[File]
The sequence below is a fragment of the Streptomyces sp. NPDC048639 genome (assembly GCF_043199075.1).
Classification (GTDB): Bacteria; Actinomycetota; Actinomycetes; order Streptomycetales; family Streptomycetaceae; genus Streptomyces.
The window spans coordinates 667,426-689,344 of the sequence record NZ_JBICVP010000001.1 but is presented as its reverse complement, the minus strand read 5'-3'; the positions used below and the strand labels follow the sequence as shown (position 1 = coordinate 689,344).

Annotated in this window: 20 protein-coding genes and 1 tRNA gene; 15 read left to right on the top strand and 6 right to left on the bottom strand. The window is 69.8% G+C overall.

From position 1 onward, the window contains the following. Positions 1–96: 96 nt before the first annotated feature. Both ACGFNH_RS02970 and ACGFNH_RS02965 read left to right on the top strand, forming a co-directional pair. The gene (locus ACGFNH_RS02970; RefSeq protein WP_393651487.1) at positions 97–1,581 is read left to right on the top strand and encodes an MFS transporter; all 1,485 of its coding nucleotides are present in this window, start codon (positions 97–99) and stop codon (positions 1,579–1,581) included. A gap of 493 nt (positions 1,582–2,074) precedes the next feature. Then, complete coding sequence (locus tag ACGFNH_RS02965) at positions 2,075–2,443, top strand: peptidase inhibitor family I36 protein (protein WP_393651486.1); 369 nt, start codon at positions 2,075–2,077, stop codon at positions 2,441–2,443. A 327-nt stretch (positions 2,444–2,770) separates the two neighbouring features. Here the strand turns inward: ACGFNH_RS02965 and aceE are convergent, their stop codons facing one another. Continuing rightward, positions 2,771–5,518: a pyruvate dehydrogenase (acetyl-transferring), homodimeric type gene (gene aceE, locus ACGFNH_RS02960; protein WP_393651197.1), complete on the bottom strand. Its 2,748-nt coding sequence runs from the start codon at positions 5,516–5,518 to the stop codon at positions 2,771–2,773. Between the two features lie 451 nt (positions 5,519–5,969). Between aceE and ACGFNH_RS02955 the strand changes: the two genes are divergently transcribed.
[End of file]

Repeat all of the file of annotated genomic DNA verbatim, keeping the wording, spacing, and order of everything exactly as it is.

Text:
The sequence below is a fragment of the Streptomyces sp. NPDC048639 genome (assembly GCF_043199075.1).
Classification (GTDB): Bacteria; Actinomycetota; Actinomycetes; order Streptomycetales; family Streptomycetaceae; genus Streptomyces.
The window spans coordinates 667,426-689,344 of the sequence record NZ_JBICVP010000001.1 but is presented as its reverse complement, the minus strand read 5'-3'; the positions used below and the strand labels follow the sequence as shown (position 1 = coordinate 689,344).

Annotated in this window: 20 protein-coding genes and 1 tRNA gene; 15 read left to right on the top strand and 6 right to left on the bottom strand. The window is 69.8% G+C overall.

From position 1 onward, the window contains the following. Positions 1–96: 96 nt before the first annotated feature. Both ACGFNH_RS02970 and ACGFNH_RS02965 read left to right on the top strand, forming a co-directional pair. The gene (locus ACGFNH_RS02970; RefSeq protein WP_393651487.1) at positions 97–1,581 is read left to right on the top strand and encodes an MFS transporter; all 1,485 of its coding nucleotides are present in this window, start codon (positions 97–99) and stop codon (positions 1,579–1,581) included. A gap of 493 nt (positions 1,582–2,074) precedes the next feature. Then, complete coding sequence (locus tag ACGFNH_RS02965) at positions 2,075–2,443, top strand: peptidase inhibitor family I36 protein (protein WP_393651486.1); 369 nt, start codon at positions 2,075–2,077, stop codon at positions 2,441–2,443. A 327-nt stretch (positions 2,444–2,770) separates the two neighbouring features. Here the strand turns inward: ACGFNH_RS02965 and aceE are convergent, their stop codons facing one another. Continuing rightward, positions 2,771–5,518: a pyruvate dehydrogenase (acetyl-transferring), homodimeric type gene (gene aceE, locus ACGFNH_RS02960; protein WP_393651197.1), complete on the bottom strand. Its 2,748-nt coding sequence runs from the start codon at positions 5,516–5,518 to the stop codon at positions 2,771–2,773. Between the two features lie 451 nt (positions 5,519–5,969). Between aceE and ACGFNH_RS02955 the strand changes: the two genes are divergently transcribed.